Lorraine Stuecken’s generous philanthropy and volunteer efforts have had an amazing impact on some of the most critical issues affecting our community, including initiatives supporting mental wellness, early childhood education, inclusive sports and recreation for kids, COVID-19 relief, and much, much more. Stuecken is a valued member of Women’s Giving Fund and the Park City community. We are so grateful for her commitment to Park City!
Lorraine Stuecken started skiing when she was 40 years old. In an effort to become the best skier she could possibly be, she made it her goal to eventually become a ski instructor on the slopes of the hills near her hometown of Grosse Pointe, Michigan. It wasn’t long before a trip out west to the Rocky Mountain range sparked a deep appreciation for the culture of small mountain towns. Her dream multiplied two-fold. Ski instructing in Michigan wasn’t enough, she wanted to go big and teach in the mountains out west.
Stuecken’s dream of ski instructing at a big mountain resort was realized when she landed a job at Deer Valley ski instructing for adult education groups. She and her late husband, Wally, made the commute from the lakes of Michigan to the mountains of Park City from 2000 to 2006 to work at Deer Valley in the spring months, before finally deciding to make Park City their permanent home.
Just like she did with skiing, Stuecken threw herself into the mix of the Park City community with passion upon her arrival. Both she and Wally spent endless hours volunteering at nonprofits from across Summit County. From the Christian Center of Park City and CONNECT Summit County, to the Egyptian Theatre and Park City Hospital, you name the nonprofit, and Stuecken has probably volunteered there. In 2018, the Stueckens were recognized by the Park City Rotary Club with the Jack C. Green Volunteer Citizen of the Year Award.
“I used to say we were professional volunteers,” she laughed. “When I go back to Michigan, I tell my friends [Park City] is the most amazing city. It’s a very small city, and yet we have more than 100 nonprofits. Park City offers so much, but when you’re involved in these different organizations as a volunteer, it just means so much more and is so much more enjoyable.”
Stuecken first heard about Women’s Giving Fund when her husband came home in 2013 carrying a newspaper article announcing the creation of the fund by Park City Community Foundation, and Stuecken jumped at the opportunity to be involved. On top of all her other pursuits, she took interest in the trials and tribulations of women and children and sought to find a female community that felt as passionately about helping others as she did.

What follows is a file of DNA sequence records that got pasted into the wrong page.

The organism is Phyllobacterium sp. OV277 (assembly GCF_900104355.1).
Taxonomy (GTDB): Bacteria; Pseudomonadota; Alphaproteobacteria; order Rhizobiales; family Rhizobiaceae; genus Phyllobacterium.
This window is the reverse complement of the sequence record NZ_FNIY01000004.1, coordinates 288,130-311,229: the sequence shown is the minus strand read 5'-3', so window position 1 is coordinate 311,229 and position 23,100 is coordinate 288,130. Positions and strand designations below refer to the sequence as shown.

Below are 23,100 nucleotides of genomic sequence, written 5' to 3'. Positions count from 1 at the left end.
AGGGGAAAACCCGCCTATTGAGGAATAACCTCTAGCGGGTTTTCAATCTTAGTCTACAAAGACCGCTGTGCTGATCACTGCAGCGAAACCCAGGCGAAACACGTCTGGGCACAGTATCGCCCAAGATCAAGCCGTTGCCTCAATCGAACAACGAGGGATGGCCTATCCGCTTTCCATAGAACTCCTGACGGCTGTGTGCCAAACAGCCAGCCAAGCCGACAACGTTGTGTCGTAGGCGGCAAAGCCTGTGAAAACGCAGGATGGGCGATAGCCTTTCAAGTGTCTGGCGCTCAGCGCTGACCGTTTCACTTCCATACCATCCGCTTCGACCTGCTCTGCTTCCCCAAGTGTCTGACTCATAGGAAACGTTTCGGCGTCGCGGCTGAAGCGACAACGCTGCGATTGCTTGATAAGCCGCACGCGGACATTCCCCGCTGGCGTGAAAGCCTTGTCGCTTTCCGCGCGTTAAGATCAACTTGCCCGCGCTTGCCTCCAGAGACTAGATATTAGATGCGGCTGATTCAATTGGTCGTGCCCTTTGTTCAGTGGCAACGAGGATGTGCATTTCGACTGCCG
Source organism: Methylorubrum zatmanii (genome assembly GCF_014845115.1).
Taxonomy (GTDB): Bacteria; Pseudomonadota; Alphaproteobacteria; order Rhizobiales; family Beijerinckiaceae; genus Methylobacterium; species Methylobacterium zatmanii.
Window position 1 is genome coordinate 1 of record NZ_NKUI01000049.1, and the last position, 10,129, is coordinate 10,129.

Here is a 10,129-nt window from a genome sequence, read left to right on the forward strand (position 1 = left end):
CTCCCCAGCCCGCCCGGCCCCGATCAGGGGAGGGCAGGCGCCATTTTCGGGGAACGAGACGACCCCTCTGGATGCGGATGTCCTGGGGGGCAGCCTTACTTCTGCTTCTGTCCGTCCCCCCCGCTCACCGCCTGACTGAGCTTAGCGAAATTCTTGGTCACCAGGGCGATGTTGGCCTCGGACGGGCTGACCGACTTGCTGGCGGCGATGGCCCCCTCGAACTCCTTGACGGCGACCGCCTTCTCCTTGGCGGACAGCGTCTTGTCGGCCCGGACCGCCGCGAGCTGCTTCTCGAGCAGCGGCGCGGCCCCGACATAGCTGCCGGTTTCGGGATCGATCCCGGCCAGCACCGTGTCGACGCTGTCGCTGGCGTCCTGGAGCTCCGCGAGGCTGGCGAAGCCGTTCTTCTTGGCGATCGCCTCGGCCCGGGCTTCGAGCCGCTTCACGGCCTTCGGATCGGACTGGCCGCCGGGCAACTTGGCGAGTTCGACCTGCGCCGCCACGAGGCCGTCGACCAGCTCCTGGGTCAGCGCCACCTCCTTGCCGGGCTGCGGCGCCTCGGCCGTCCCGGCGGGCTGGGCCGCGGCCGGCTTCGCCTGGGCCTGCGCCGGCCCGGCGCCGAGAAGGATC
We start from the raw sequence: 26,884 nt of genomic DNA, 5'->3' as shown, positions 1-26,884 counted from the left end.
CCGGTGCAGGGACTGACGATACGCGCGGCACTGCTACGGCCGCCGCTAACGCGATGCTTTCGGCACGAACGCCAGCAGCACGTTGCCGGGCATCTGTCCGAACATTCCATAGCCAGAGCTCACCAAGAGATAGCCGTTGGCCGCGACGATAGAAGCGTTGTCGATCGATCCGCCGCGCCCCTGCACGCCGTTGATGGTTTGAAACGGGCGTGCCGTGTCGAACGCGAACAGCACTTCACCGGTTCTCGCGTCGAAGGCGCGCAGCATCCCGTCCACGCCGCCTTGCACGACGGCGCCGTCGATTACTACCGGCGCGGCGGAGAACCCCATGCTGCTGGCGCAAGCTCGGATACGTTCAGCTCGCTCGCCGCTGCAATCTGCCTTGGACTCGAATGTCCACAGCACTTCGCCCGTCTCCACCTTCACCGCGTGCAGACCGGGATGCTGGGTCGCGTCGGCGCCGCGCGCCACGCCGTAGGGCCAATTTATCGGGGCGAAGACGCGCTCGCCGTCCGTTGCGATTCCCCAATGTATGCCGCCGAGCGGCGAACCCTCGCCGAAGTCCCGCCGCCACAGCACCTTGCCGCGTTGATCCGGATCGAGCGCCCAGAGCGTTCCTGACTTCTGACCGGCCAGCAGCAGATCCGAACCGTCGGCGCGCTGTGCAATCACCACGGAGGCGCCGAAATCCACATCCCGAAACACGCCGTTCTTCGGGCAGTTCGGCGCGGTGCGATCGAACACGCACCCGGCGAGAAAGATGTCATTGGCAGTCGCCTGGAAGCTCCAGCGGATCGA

Since joining as one of the founding members, Stuecken’s role in Women’s Giving Fund has immensely evolved. At the first couple of meetings, Stuecken didn’t know a soul, saying she felt like a “weird old lady” surrounded by younger women who seemed to know each other one way or another. But it wasn’t long before Stuecken adopted the members of Women’s Giving Fund as her community. After years of participation, she has gone on to sponsor the membership of three women, and in 2021 will act as a Grant Committee Member in addition to her volunteer efforts, and of course, skiing.
“I didn’t have this kind of thing to share with my daughters when they were growing up, but [current] members are sharing this with their daughters, and there’s a girl’s group here now, and I find it all so exciting,” exclaimed Stuecken. “You’re bringing up the children with the values of giving, sharing, and helping others – the most important part of life.”
Stuecken’s sponsorship of three friends came from love, in hopes the gift of a Women’s Giving Fund membership would bring the women she cherishes the same enrichment, joy, and community of strong, powerful women that Stuecken has found so fulfilling over the years.
“I love everything that Women’s Giving Fund stands for; I love the education part of it, I love the social part of it, I love the food,” explained Stuecken, laughing. “It’s just such an enriching part of my life and a very, very important part of my life, and I wanted to share something with others that means so much to me.”
Now at 82, Stuecken continues to pursue philanthropy to the fullest, hoping to eventually start a nonprofit for youth that increases access to music programs, in hopes to further push the diversity, equity, and inclusion movement in Park City. The support she has found in her community of women has helped her continue to push forward in her pursuits after the passing of her husband.
“I think the whole idea of Park City Community Foundation, but particularly Women’s Giving Fund is to make us aware of the big difference for the haves and the have nots, like Beano Solomon’s Solomon Fund,” Stuecken added. “There are small things that you can do that can enrich the lives of others so much, and it’s the form and the format [of these initiatives] that allow us to do it.”